Larry Rivers

(The Bronx, New York, 1923 - 2002, Southampton, New York)

Lady from Panama Street


Oil on linen

33 1/2 x 27 3/4 in. (85.1 x 70.6 cm)

Collection of the Akron Art Museum

Purchased with funds from the National Endowment for the Arts, The Sisler McFawn Foundation, and the L. L. Bottsford Estate Fund


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A notoriously nonconformist painter, poet, musician, printmaker and sculptor, Larry Rivers built an important bridge between 1950s Abstract Expressionism and early 1960s Pop artists. His loose style maintained the expressive, gestural quality of abstract painters of his time but also incorporated the figure and recognizable imagery often sourced from mass media. In 'Lady from Panama Street', Rivers merges drawing with painting in a distinct style and technique he developed in the 1950s. Layers of pencil-like markings, washes of pigment and swaths of color build up to a finished portrait that communicates some, but by no means all, details of the subject’s appearance. The sitter, Frances Propper, rejected the portrait her husband had commissioned as a wedding gift, claiming that it resembled her sister more than it did her. As Rivers blithely recalled, "because you can't sell a portrait of one person to someone else, we changed the name to 'Lady from Panama Street'."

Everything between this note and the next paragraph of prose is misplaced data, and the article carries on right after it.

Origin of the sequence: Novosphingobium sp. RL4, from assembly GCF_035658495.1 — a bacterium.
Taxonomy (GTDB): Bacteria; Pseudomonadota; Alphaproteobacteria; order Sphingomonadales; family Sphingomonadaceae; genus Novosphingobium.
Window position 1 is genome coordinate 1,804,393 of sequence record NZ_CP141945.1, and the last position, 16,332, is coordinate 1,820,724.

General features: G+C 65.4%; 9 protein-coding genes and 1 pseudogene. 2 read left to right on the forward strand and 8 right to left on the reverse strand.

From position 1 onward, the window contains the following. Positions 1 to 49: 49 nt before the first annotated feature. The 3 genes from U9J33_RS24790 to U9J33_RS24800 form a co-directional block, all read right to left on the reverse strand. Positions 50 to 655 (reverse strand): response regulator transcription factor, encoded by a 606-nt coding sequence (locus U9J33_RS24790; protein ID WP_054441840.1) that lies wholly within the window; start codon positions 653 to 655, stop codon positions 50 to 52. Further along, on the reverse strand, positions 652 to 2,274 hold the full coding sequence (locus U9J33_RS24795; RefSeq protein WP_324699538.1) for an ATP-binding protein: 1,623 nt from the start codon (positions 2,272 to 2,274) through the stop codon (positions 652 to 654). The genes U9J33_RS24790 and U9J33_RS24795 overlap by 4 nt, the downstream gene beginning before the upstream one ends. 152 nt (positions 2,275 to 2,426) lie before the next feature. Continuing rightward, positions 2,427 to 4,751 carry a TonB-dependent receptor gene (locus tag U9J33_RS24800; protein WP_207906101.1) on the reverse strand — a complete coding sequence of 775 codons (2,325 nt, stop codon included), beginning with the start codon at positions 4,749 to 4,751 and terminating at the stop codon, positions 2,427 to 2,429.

Signed "Rivers '58" LR, recto

Modern Art